Daniel Harding and members of the Dresden Staatskapelle in Orange County Photo: mine 2010
On Tuesday, I got to see the first of two performances from the Dresden Staatskapelle (or as the cover
of the Orange County Performing Arts Center program proclaimed them, the Dresden Staaskapelle) on my schedule for this week while on their current US tour with conductor Daniel Harding. This stop was close to home in Orange County, which welcomed one of the world’s oldest and most respected orchestras into one of the world’s newest concert halls in Costa Mesa. (The other performance this week is on Halloween in New York where the ensemble will play Brahms’ Ein Deutsches Requiem
as part of Lincoln Center’s White Light Festival.) Brahms seems to be the composer of choice for European orchestras these days when they come to the US, so seeing the ever-present Symphony No. 2 in the prime spot on Wednesday’s show from the Dresden players was no surprise. And in some ways, neither was the performance. This orchestra oozes finesse out of every pore. There were amazingly precise moments throughout, particularly in the last movement, and particularly from the strings. It was played beautifully without a doubt. However, it was also like one of those beautifully printed glossy magazines. The joy of its beauty can be complicated by the difficulty separating the pages which stick together with abundant static electricity. Sometimes a few rough edges can make it easier to appreciate things.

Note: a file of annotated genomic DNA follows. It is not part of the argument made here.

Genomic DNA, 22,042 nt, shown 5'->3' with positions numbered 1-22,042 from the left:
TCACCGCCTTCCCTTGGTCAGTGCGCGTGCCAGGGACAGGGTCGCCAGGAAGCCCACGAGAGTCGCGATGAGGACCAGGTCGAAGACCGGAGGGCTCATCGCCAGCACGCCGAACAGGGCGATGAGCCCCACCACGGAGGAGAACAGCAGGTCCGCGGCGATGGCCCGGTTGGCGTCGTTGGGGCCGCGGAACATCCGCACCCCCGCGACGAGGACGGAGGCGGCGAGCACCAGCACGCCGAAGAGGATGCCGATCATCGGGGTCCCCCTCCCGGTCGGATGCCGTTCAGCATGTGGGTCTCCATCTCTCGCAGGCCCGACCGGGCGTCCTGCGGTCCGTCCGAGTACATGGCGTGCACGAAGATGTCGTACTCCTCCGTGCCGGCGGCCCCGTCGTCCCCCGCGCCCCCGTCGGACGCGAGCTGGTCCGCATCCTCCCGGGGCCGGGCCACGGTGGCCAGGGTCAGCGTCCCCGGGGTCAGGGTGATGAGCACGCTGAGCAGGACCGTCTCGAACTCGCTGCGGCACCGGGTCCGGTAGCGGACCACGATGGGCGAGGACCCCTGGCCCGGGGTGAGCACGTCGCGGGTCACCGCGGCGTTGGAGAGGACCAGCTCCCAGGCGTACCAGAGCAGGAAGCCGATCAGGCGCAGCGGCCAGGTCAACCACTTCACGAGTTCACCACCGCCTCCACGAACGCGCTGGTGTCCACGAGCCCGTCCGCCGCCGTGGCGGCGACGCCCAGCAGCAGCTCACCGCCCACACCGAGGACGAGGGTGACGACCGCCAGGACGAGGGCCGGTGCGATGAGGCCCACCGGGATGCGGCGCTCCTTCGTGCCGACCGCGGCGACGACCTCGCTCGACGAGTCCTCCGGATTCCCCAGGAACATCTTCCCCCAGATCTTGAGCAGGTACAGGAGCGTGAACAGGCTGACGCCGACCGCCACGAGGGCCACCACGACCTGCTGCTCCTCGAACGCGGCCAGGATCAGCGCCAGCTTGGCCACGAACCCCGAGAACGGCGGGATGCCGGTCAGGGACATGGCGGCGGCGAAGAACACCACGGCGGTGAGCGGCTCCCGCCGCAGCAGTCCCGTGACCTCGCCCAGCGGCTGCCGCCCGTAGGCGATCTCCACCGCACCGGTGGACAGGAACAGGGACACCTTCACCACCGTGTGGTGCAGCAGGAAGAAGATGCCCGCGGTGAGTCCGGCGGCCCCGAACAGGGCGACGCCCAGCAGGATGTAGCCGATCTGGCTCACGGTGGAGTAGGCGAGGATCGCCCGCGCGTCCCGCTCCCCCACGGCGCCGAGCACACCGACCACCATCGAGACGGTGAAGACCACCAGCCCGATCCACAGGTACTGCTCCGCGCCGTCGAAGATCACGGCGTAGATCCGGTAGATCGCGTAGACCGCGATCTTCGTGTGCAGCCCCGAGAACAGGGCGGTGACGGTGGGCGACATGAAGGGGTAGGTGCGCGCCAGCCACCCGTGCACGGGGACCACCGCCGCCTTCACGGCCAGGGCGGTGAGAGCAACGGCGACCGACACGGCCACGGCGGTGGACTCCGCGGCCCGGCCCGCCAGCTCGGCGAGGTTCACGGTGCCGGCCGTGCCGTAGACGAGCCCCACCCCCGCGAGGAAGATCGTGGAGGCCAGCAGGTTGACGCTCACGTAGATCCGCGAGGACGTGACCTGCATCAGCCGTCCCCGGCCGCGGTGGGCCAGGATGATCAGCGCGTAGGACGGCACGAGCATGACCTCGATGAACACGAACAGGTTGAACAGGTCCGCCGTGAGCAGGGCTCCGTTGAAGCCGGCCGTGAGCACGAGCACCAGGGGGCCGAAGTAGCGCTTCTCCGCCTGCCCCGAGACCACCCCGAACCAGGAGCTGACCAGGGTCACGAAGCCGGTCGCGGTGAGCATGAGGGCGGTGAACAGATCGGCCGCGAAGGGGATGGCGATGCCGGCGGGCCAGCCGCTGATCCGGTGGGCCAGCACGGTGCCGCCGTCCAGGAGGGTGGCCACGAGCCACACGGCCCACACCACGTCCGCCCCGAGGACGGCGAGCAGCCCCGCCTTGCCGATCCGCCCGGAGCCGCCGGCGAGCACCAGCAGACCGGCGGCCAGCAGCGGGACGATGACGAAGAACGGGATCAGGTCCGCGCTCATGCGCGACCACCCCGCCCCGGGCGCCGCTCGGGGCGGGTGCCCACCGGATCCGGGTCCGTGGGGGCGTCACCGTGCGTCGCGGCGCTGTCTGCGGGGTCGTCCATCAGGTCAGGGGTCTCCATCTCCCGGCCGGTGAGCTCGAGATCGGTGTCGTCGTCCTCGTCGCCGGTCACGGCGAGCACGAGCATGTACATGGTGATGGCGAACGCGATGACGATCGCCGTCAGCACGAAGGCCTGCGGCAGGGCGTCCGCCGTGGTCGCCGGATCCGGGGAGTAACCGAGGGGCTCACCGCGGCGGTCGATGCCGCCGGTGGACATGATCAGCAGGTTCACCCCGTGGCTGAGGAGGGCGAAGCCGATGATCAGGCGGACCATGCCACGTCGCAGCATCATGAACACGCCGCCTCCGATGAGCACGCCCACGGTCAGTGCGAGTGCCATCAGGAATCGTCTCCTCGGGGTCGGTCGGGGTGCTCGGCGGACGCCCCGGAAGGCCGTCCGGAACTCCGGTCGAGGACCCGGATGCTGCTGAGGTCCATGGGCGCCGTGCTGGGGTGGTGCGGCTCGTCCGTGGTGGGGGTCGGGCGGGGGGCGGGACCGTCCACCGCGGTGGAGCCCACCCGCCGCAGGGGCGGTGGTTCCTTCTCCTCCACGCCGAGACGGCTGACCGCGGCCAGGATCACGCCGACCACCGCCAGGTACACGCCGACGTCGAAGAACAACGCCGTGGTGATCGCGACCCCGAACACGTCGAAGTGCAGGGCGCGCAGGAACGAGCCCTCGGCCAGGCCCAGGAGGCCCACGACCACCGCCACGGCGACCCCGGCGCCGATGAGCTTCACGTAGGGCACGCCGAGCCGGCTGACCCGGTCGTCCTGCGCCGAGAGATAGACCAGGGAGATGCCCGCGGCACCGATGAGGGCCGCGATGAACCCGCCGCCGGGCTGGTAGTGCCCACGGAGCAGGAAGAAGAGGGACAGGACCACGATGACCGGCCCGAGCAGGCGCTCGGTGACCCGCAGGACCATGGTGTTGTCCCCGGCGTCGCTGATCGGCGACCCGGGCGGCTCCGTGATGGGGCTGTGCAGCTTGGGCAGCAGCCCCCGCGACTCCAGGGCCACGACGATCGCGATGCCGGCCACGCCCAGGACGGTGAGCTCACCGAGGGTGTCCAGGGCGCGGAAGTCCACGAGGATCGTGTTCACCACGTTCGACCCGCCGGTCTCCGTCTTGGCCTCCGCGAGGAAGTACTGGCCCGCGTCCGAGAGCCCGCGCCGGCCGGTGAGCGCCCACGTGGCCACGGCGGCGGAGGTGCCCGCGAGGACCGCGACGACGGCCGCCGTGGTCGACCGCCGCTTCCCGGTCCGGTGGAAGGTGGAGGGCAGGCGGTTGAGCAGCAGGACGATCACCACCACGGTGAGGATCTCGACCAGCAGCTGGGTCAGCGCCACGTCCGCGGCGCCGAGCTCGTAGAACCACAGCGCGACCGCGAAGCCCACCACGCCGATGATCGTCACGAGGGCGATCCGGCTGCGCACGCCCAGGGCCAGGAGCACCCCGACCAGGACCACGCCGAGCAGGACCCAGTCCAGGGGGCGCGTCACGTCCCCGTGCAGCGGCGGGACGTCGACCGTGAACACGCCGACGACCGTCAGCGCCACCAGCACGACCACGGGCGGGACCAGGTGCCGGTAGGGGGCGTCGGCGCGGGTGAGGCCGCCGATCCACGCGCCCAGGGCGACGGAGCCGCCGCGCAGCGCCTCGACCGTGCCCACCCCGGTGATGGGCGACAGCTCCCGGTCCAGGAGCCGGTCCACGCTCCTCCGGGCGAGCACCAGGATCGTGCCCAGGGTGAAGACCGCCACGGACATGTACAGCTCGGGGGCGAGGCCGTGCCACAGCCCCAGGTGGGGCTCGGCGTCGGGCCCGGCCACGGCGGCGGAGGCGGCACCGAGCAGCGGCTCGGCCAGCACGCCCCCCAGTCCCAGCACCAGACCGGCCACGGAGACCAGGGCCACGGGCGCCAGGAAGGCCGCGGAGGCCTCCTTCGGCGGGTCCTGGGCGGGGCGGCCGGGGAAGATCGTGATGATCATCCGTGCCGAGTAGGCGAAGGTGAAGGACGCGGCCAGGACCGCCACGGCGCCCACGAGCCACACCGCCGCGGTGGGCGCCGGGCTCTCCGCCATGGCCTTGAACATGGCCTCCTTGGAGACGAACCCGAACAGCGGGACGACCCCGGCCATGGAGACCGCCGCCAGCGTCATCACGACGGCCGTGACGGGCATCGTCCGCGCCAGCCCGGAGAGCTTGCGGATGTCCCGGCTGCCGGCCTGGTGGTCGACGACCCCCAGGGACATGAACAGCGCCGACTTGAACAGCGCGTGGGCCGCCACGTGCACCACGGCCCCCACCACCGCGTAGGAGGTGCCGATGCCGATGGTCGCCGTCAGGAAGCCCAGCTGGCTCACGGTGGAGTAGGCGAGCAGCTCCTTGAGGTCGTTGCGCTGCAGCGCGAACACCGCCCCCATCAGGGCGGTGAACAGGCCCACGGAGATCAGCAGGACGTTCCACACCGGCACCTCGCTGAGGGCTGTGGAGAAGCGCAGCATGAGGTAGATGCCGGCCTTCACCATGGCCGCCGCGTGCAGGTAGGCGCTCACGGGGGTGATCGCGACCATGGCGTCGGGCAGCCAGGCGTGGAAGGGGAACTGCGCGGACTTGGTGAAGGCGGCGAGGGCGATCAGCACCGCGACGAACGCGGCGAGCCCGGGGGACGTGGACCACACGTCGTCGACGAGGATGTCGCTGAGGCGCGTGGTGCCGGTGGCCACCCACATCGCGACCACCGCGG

Things were similar in the first half of the show, which was packed with other commonplace orchestral works. Schumann’s “Manfred” Overture started the evening with wonderful entrances and exits. This was followed by Beethoven’s Fourth Piano Concerto with soloist Rudolf Buchbinder. The playing was very accurate and pretty. But it seemed almost too easy, thrown off in a casual way that was oddly uninvolving. Granted, in a program like this one filled with staples and virtually no contrast, the artistic goals are set somewhat low. And there are worse things than an evening of well-played staples. Harding is a reasonable conductor and seems to communicate well with an orchestra that has been there and done that. The organization’s management has had particular trouble holding onto music directors over the last several years and Christian Thielemann is scheduled to take over the reigns in 2012. So, in the meantime, the pretty music carries on. And though it isn’t always terribly involving, pretty isn’t a bad thing either.
Labels: Orange County Events